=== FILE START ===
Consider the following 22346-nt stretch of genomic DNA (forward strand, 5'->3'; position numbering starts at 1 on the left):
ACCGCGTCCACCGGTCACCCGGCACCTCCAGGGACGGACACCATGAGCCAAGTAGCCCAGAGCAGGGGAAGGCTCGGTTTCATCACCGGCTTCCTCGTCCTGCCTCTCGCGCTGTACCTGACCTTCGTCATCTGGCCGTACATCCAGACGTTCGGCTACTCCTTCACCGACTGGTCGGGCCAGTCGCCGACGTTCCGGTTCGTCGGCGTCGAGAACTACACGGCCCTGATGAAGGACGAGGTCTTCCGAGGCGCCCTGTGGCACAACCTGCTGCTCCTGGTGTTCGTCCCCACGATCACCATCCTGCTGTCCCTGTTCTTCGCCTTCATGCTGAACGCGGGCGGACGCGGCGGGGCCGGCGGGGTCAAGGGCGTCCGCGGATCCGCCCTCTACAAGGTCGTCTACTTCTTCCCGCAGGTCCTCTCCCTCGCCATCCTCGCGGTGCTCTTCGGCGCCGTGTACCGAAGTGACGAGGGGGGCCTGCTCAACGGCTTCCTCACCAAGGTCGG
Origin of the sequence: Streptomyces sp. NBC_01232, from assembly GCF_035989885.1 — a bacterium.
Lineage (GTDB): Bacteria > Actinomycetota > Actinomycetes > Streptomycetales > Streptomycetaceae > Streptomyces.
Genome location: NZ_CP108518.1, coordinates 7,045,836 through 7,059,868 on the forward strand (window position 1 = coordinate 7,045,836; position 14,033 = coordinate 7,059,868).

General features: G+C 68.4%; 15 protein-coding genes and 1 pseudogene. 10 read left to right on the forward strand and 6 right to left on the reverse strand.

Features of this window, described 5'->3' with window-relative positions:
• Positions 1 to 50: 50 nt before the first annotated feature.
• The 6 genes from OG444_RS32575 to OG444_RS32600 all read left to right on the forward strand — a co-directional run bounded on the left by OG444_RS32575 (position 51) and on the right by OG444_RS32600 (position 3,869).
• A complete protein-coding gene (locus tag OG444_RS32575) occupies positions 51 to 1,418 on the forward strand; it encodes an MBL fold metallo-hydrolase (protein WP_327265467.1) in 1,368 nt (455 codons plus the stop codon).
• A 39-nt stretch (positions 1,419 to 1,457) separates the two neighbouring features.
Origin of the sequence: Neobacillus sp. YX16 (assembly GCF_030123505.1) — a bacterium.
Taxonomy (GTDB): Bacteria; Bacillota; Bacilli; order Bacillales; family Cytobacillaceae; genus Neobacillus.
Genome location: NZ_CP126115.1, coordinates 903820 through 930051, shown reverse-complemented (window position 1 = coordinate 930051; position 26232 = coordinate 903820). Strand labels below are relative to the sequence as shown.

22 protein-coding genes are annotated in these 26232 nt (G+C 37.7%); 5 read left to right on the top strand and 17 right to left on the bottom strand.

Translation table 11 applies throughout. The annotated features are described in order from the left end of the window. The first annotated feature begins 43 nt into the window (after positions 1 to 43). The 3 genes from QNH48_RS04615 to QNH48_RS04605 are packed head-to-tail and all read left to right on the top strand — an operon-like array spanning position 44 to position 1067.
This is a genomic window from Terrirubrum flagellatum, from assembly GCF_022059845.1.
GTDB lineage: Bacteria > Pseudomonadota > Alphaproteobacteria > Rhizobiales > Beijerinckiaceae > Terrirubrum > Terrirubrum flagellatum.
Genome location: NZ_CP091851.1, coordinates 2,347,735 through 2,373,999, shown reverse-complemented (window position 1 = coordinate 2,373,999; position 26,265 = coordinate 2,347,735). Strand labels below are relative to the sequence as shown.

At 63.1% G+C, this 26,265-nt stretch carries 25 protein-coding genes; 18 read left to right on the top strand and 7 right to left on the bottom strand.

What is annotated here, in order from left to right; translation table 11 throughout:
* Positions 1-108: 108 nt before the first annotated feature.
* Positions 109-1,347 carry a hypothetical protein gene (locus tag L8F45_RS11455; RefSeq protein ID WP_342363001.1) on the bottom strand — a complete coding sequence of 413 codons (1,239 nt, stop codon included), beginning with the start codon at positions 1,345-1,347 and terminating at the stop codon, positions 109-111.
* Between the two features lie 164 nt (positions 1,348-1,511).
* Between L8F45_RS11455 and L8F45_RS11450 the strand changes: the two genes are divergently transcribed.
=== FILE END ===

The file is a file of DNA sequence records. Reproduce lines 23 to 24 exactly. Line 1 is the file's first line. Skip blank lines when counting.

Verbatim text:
* Positions 109-1,347 carry a hypothetical protein gene (locus tag L8F45_RS11455; RefSeq protein ID WP_342363001.1) on the bottom strand — a complete coding sequence of 413 codons (1,239 nt, stop codon included), beginning with the start codon at positions 1,345-1,347 and terminating at the stop codon, positions 109-111.
* Between the two features lie 164 nt (positions 1,348-1,511).